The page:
This past Sunday, we enjoyed our 2nd boat day of the weekend cruising Choctawhatchee Bay, and while we usually grill on our boat grill, we do like to pull up to some of our restaurants that have boat slips. While at The Bay, I was thrilled to see they also have a sushi bar. It’s st the top of my list for a date night dinner!

Porch seating offers a beautiful bay view!

I have only been here once before, and I was excited to bring my family here for the first time. Our friend, a ship captain, came with us, also. We all ordered the fried shrimp, which were huge and plump. I had a green salad and scalloped potatoes. Delish!

Seafood – my favorite!

We look forward to coming back on the Wednesday night happy hour. With plenty of indoor and outdoor (including beach) seating, it’s a great place that accommodates families with children as well as the couple looking for a romantic date night.

Our view during lunch.

Whether by boat or by car, this is a restaurant to check out when in the Destin area of North Florida!

Happy Exploring (and eating),

J.

Pizza on the Joe!

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Pesto, mushroom, and chicken pizza going on the Joe!

We love to cook on our grill and smoker! We had two of our smokers go out on us, and this last one was a real problem. It was an electric smoker, and it only lasted us a year. Since we have plans of building an outdoor kitchen in the future, we decided to go ahead and get what will hopefully be our lifelong smoker: a Kamado Joe. It’s a ceramic smoker, similar to the “Green Egg,” but not as expensive. We love our Joe!

This smoker runs on charcoal and it’s also a grill. We have plans to do more baking on it, but up to now, in addition to smoking fabulous meats, we’ve only baked pizzas on the Joe.

Charcoal glow: the magical source!

The best and easiest pizza dough recipe I have found is on sugarspunrun.com, the recipe is here. It only needs a half hour to rise. I add dried basil to the dough, and when I roll it out, I brush it with melted butter or olive oil and garlic powder, otherwise the dough is bland.

The hubby spreading on the butter and garlic

Pesto based pizza

I love how this dough cooks. It holds toppings and isn’t at all flimsy. I have not baked it in the oven, but I imagine if a pizza stone is used, the effect would be the same.

Pepperoni going on the Joe
Now that’s a pie!
Our version of Mellow Mushroom’s Magical Mystery Tour pizza.

We live in a fairly rural, coastal area. There isn’t a Mellow Mushroom anywhere around us, so we cook to recreate some of our favorite restaurants’ signature dishes. This pesto, chicken pizza is my husband’s favorite!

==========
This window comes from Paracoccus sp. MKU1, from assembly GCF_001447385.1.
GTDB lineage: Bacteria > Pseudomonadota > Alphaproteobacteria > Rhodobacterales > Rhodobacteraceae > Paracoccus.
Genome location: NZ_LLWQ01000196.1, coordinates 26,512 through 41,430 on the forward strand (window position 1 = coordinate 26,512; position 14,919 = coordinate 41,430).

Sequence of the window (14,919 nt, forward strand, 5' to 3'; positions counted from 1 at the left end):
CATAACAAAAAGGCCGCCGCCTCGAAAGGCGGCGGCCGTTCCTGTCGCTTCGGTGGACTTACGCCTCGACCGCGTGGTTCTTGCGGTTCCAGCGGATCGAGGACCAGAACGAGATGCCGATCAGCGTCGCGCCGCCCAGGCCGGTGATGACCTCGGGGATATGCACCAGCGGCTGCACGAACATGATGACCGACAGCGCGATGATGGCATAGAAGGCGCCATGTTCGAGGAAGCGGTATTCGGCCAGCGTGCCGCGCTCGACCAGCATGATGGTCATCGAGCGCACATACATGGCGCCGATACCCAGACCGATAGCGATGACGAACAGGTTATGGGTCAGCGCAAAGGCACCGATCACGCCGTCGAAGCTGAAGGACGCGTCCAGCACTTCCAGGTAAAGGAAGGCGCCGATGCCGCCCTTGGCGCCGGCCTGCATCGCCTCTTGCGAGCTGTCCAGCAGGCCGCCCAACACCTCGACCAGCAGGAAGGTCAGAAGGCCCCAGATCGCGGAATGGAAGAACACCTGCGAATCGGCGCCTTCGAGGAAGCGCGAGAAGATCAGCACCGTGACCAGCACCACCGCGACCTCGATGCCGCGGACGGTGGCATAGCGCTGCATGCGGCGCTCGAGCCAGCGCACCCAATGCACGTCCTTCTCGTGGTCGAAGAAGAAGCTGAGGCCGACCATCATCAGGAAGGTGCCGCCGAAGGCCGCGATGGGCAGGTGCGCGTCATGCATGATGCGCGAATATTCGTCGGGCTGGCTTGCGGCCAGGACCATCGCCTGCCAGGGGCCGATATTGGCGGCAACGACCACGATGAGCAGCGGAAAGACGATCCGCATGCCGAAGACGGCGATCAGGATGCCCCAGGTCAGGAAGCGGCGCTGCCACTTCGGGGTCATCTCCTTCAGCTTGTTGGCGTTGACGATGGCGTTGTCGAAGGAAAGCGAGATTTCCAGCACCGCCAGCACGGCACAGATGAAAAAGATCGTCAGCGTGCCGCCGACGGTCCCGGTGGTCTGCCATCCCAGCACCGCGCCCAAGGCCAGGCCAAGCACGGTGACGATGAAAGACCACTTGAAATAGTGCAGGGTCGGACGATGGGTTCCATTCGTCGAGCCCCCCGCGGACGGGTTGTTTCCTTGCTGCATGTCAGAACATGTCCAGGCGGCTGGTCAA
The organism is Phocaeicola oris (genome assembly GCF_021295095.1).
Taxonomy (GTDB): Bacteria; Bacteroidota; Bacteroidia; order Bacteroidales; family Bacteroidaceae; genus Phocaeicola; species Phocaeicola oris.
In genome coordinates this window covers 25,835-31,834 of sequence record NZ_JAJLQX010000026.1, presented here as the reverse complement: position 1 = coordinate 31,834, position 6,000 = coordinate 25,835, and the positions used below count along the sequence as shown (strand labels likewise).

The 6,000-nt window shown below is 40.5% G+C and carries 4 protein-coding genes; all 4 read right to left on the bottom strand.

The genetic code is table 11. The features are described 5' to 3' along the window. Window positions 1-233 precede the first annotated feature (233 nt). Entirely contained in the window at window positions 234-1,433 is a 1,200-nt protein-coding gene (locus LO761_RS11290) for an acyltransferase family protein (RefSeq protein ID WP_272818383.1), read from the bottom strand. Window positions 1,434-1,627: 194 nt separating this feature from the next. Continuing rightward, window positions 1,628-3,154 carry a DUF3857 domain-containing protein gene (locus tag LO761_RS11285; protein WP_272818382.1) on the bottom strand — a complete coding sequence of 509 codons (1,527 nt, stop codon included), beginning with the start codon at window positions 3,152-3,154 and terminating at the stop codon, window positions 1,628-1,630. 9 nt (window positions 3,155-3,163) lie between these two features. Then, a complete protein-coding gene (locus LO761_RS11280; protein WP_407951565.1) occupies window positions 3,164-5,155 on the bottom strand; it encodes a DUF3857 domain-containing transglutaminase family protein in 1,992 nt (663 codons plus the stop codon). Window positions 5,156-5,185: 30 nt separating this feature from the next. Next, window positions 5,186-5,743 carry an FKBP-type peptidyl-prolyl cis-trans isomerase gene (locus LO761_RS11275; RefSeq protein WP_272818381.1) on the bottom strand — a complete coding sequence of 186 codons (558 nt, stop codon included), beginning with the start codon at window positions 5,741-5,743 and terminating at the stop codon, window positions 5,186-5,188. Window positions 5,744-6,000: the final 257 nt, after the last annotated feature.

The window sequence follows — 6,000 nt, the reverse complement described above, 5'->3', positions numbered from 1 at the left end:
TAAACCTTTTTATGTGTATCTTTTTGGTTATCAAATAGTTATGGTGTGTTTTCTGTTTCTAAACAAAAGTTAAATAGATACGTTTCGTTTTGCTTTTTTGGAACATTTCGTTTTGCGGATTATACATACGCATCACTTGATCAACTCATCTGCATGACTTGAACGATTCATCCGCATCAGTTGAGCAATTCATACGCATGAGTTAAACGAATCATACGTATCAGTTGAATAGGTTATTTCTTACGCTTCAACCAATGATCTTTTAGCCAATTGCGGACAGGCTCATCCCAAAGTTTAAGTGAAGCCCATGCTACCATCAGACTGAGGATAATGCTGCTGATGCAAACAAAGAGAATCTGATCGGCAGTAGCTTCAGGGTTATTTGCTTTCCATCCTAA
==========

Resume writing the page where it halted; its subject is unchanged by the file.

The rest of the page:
We set our Kamado Joe to 450 and set the stone in 10 minutes before the pizza. Then, we cook the pizza 7-10 minutes. Then, it’s pizza perfection!

Happy Cooking,

J.

Rosemary Gone Wild!

I’m like my rosemary plant: we love the sand and the sun! They say you should plant rosemary by your front door for luck. Mine is in the ground, as close to my front door as it can be, in my front flower bed. I love the smell, but I think of it as a winter herb to be used in marinating meats and cooking in stews…mixing into potatoes. What other uses does it have besides drying it and cooking with it?

Rosemary, rosemary, and more rosemary!

A lot. Here are a few I’ve tried.

Stovetop Potpourri: Right now, my house smells amazing! I love to put water and herbs on the stovetop to simmer and fill my house with amazing fragrances. I have a rosemary and lemon concoction on now, and it’s so clean and refreshing!

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Leaves from our lemon tree and rosemary

I love lemon in my water and drink it throughout the day. We have a baby lemon tree in the back yard that has produced a few lemons, so while I used some lemon wedges in today’s potpourri, I like lemon in my drinks, so I took some lemon tree cuttings (minus the barbs!), and set those to simmer.

Other Uses: I plan to make a few wreathes for indoor use, and I have also set some in small jarred bouquets around the house, and I made a few sachets.

I am looking forward to trying different projects and recipes. How do you use rosemary in your cooking or in your home?

Happy Harvesting,

J.

 

Presto: Pesto!

Basil!

My husband loves pesto. He could eat it by the spoonful, I think. So, I recruited my Sous Chef, my son, to help me surprise his dad and make pesto so that we could make our first homemade, pesto based chicken pizza.

I had Mac help me pick pesto leaves from our basil plant, and we had fun! The best part for him may have been getting to push the button on the food processor.

Mac the chef picking basil.

Mac mixing it up!

Pesto is so simple: basil leaves, olive oil, walnuts or pine nuts, Parmesan cheese, and lemon zest all blended in a food processor. Check out this recipe I found on The Suburban Soapbox here. A simple and straightforward recipe. My grandmother Lois used to say, “You do the best you can with what you have.” So, I used what I had in my house. I used walnuts, and I used processed, grated Parmesan cheese, but next time, I will buy a wedge of Parmesan and try pine nuts.

We love chicken pesto and we love it in pasta. I can’t wait to try it on our pizza, tonight, and I’ll create a pizza post, after. (We love to bake our pizzas on our Kamado Joe, and this has been a new thing for us, but the oven is great, too.)